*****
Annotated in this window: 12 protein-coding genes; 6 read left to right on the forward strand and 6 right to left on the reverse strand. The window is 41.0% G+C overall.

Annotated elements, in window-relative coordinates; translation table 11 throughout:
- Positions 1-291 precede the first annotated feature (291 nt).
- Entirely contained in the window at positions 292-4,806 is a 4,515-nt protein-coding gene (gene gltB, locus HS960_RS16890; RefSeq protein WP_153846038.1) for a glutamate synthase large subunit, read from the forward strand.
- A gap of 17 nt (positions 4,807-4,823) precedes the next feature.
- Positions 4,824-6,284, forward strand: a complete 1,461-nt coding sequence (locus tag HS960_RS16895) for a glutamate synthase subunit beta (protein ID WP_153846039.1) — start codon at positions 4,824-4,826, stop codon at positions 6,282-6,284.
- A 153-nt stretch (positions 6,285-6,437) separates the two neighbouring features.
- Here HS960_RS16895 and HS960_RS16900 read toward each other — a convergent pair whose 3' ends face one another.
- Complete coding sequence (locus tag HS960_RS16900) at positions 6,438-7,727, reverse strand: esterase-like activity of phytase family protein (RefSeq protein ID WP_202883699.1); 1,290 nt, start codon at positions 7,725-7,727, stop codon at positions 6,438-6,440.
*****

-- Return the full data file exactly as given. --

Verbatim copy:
Annotated in this window: 12 protein-coding genes; 6 read left to right on the forward strand and 6 right to left on the reverse strand. The window is 41.0% G+C overall.

Annotated elements, in window-relative coordinates; translation table 11 throughout:
- Positions 1-291 precede the first annotated feature (291 nt).
- Entirely contained in the window at positions 292-4,806 is a 4,515-nt protein-coding gene (gene gltB, locus HS960_RS16890; RefSeq protein WP_153846038.1) for a glutamate synthase large subunit, read from the forward strand.
- A gap of 17 nt (positions 4,807-4,823) precedes the next feature.
- Positions 4,824-6,284, forward strand: a complete 1,461-nt coding sequence (locus tag HS960_RS16895) for a glutamate synthase subunit beta (protein ID WP_153846039.1) — start codon at positions 4,824-4,826, stop codon at positions 6,282-6,284.
- A 153-nt stretch (positions 6,285-6,437) separates the two neighbouring features.
- Here HS960_RS16895 and HS960_RS16900 read toward each other — a convergent pair whose 3' ends face one another.
- Complete coding sequence (locus tag HS960_RS16900) at positions 6,438-7,727, reverse strand: esterase-like activity of phytase family protein (RefSeq protein ID WP_202883699.1); 1,290 nt, start codon at positions 7,725-7,727, stop codon at positions 6,438-6,440.